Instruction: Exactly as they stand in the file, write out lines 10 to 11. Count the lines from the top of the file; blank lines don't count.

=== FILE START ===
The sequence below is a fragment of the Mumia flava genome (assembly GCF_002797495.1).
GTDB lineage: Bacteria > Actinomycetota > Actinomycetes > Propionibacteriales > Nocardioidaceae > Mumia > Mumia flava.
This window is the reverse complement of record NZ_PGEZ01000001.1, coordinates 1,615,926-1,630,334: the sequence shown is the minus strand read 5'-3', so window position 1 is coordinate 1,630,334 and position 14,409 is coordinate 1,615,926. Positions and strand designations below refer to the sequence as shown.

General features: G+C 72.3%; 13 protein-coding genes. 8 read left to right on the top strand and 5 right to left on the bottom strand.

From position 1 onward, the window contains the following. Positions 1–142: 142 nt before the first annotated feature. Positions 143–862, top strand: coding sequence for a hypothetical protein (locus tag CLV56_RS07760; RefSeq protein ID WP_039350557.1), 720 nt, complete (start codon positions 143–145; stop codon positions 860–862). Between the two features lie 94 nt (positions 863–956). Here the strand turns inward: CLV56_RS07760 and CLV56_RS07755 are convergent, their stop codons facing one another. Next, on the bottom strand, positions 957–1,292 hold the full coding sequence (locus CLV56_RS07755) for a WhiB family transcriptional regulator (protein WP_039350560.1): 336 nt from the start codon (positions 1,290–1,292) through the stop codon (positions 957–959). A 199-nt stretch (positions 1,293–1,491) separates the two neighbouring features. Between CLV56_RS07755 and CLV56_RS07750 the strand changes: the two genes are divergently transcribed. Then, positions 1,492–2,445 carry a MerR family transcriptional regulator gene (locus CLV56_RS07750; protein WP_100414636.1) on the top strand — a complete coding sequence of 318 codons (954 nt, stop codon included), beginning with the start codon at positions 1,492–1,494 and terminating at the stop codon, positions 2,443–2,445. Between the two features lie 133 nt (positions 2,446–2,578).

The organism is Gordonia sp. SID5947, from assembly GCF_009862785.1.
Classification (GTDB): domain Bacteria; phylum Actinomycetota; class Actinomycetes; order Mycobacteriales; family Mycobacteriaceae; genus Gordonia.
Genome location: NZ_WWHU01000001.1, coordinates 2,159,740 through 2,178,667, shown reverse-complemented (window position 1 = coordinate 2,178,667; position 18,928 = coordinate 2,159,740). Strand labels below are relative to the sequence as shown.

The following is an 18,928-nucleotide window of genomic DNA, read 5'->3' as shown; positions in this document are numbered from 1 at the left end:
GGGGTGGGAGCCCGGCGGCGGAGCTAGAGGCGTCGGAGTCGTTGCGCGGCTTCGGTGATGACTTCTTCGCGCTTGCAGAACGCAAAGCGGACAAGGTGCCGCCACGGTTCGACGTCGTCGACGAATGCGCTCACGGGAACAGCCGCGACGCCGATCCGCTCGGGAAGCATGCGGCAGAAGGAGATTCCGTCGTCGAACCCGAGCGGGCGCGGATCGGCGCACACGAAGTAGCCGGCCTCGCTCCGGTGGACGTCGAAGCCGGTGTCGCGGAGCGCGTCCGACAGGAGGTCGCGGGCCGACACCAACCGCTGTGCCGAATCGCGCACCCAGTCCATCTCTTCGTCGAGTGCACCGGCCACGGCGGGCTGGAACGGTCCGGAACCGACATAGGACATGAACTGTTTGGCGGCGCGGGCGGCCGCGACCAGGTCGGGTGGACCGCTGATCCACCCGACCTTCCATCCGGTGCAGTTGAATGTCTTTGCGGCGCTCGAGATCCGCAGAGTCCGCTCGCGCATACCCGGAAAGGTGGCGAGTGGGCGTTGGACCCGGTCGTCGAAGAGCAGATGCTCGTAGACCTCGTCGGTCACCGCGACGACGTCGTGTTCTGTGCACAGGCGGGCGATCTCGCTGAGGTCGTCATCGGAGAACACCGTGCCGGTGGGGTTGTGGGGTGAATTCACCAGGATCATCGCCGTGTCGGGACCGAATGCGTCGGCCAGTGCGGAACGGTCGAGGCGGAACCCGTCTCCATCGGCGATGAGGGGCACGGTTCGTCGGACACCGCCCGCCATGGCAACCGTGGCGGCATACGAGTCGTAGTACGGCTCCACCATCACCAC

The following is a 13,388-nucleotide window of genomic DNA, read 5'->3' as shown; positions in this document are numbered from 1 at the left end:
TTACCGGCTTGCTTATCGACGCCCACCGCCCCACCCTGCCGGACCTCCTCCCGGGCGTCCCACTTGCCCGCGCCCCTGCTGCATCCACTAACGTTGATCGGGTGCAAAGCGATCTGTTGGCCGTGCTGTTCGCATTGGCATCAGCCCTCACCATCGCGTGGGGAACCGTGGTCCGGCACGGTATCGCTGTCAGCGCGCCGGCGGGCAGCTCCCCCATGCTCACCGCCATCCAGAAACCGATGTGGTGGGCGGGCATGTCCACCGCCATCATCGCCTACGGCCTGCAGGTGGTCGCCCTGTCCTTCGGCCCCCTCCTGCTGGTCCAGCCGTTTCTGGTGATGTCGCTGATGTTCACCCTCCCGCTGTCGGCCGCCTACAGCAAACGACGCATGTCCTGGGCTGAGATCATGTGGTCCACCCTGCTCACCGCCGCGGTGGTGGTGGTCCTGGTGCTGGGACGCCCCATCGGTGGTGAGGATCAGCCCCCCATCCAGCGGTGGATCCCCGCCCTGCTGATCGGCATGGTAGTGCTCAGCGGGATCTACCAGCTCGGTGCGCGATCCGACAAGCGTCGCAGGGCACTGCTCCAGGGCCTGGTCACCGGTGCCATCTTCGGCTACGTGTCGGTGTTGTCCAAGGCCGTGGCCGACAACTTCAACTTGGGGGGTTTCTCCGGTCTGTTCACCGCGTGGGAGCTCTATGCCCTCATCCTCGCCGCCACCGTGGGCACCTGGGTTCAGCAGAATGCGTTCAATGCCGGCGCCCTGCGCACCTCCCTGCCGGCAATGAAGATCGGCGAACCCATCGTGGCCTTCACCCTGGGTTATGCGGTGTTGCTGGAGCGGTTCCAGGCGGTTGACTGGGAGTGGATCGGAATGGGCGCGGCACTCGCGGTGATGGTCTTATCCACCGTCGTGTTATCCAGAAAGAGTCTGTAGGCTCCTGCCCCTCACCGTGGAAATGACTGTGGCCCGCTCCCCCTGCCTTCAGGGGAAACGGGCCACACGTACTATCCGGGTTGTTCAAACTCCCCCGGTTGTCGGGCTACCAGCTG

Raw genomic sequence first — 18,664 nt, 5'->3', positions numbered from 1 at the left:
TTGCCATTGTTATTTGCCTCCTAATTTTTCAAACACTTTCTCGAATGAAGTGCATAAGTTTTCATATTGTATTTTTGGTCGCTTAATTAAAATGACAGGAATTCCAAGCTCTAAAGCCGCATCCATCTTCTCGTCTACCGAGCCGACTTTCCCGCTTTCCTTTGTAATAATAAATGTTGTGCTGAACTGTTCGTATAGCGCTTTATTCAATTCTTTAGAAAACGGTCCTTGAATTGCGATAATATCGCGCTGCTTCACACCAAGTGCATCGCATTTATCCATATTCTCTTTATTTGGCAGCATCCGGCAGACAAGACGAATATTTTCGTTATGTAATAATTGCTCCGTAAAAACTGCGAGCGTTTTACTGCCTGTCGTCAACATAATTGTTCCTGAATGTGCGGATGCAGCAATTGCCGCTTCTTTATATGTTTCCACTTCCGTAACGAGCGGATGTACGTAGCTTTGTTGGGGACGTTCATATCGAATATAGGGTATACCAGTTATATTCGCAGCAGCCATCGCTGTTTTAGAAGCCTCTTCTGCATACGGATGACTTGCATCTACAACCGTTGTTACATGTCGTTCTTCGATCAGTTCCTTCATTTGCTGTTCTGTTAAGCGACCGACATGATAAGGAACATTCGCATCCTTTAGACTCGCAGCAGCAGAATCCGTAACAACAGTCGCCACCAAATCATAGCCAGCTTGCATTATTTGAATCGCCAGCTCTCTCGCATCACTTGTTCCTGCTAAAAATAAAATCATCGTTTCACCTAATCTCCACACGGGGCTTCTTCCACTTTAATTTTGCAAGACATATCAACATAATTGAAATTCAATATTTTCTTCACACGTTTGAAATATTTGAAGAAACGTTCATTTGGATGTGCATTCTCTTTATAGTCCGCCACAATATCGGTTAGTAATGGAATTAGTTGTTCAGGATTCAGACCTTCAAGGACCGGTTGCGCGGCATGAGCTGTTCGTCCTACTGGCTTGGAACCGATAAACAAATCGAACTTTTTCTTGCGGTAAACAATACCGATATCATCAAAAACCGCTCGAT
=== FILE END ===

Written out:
GGGGTGGGAGCCCGGCGGCGGAGCTAGAGGCGTCGGAGTCGTTGCGCGGCTTCGGTGATGACTTCTTCGCGCTTGCAGAACGCAAAGCGGACAAGGTGCCGCCACGGTTCGACGTCGTCGACGAATGCGCTCACGGGAACAGCCGCGACGCCGATCCGCTCGGGAAGCATGCGGCAGAAGGAGATTCCGTCGTCGAACCCGAGCGGGCGCGGATCGGCGCACACGAAGTAGCCGGCCTCGCTCCGGTGGACGTCGAAGCCGGTGTCGCGGAGCGCGTCCGACAGGAGGTCGCGGGCCGACACCAACCGCTGTGCCGAATCGCGCACCCAGTCCATCTCTTCGTCGAGTGCACCGGCCACGGCGGGCTGGAACGGTCCGGAACCGACATAGGACATGAACTGTTTGGCGGCGCGGGCGGCCGCGACCAGGTCGGGTGGACCGCTGATCCACCCGACCTTCCATCCGGTGCAGTTGAATGTCTTTGCGGCGCTCGAGATCCGCAGAGTCCGCTCGCGCATACCCGGAAAGGTGGCGAGTGGGCGTTGGACCCGGTCGTCGAAGAGCAGATGCTCGTAGACCTCGTCGGTCACCGCGACGACGTCGTGTTCTGTGCACAGGCGGGCGATCTCGCTGAGGTCGTCATCGGAGAACACCGTGCCGGTGGGGTTGTGGGGTGAATTCACCAGGATCATCGCCGTGTCGGGACCGAATGCGTCGGCCAGTGCGGAACGGTCGAGGCGGAACCCGTCTCCATCGGCGATGAGGGGCACGGTTCGTCGGACACCGCCCGCCATGGCAACCGTGGCGGCATACGAGTCGTAGTACGGCTCCACCATCACCAC

The following is a 13,388-nucleotide window of genomic DNA, read 5'->3' as shown; positions in this document are numbered from 1 at the left end: